Harford Community College students and faculty attended the National Institutes of Health Community College Day 2017 in Bethesda, Maryland, on November 21. The annual event provides students and faculty an opportunity to visit the NIH campus to learn about careers and summer research internship opportunities in biomedical and health care fields.

Erika L. Barr, Ph.D., Director, NIH Community College Program; and Sharon Milgram, Ph.D., Director, Office of Intramural Training & Education, gave the welcome and keynote address. Panel discussions followed about health care careers, how to apply for NIH internships, and faculty breakout sessions were held. Skills blitz sessions were provided on resume building, tips for writing cover letters/personal statements, developing interviewing skills, choosing a four-year college, transitioning and thriving at a four-year institution, networking for work, and managing stress. In addition, a Networking Lunch on Career Conversations was held.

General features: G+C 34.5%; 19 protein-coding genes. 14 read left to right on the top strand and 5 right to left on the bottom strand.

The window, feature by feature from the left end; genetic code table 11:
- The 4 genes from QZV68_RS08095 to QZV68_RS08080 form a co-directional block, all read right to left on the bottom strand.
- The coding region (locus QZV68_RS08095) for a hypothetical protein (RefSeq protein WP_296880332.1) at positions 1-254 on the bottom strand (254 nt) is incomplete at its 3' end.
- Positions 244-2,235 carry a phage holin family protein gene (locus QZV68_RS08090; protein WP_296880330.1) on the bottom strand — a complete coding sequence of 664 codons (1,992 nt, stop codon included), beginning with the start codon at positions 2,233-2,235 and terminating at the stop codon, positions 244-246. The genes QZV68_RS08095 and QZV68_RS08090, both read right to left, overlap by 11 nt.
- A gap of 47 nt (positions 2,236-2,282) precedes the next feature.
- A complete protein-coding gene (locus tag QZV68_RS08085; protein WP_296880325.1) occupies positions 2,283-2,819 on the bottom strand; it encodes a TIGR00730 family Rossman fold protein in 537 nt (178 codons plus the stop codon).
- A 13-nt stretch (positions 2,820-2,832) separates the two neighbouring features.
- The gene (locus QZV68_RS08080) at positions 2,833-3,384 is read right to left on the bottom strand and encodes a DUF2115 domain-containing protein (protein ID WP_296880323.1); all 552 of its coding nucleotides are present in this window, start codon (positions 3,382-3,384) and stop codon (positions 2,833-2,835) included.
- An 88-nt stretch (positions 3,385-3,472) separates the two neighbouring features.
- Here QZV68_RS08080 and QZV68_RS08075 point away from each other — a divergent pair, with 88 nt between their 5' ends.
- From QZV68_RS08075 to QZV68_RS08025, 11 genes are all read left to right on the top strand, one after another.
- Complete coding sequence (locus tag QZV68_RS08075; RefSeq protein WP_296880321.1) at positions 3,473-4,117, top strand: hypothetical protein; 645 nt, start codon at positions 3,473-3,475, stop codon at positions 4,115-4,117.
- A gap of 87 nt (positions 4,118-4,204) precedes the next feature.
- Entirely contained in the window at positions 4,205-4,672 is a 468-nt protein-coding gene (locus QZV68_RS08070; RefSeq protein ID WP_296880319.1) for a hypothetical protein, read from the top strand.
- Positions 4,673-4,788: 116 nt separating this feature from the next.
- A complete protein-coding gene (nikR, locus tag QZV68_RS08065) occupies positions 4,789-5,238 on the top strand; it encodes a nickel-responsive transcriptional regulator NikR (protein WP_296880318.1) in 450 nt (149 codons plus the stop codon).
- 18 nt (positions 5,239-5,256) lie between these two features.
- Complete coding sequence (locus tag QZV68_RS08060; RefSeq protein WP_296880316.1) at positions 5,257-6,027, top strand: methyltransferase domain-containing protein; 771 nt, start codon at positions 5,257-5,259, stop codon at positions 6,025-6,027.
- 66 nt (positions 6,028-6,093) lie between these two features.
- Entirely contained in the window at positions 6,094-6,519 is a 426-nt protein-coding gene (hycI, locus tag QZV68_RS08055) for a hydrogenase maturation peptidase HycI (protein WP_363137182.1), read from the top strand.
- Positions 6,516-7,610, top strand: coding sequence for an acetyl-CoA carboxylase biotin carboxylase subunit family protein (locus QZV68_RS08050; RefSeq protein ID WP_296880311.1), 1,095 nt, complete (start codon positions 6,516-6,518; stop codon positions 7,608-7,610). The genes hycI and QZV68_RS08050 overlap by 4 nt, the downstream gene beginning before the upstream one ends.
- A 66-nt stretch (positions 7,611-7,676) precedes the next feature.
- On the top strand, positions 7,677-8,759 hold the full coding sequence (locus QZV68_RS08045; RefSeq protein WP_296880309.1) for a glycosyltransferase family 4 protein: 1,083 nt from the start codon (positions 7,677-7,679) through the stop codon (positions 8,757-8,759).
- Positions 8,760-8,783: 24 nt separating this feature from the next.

Attendees from Harford Community College included Pamela Pape-Lindstrom, Dean of STEM; Associate Professor Tami Imbierowicz; Assistant Professor Jackie Madden; and HCC students Renee Loftus, biology major and S-STEM Scholar; Michelle Ramsahoye, biology/physics major, S-STEM Scholar, and LSAMP Scholar; and Amanda Polley, biology major and HCC Biology Club President.

“Visiting the NIH facilities and listening to the testimonies from past student participants helped our students to visualize themselves as a student researcher at NIH. The opportunity seems more real and the application process a little less intimidating,” said Imbierowicz.

Madden added, “As a faculty member, I think it is important to expose students to the opportunities for them in Harford County, the state of Maryland, and beyond. Participation in the NIH Community College Day provided our students with a chance to see the types of opportunities available to them and, more importantly, to recognize what they are capable of achieving. My favorite part of the day was the student intern panel discussion, because it allowed our students to visualize themselves in those positions and realize the possibilities for themselves as students and scientists.”

The NIH carries out and funds biomedical research in an effort to prevent and cure common and rare diseases. It also helps train the next generation of doctors, researchers, and medical support staff who will improve human health in the future, both across the country and around the world.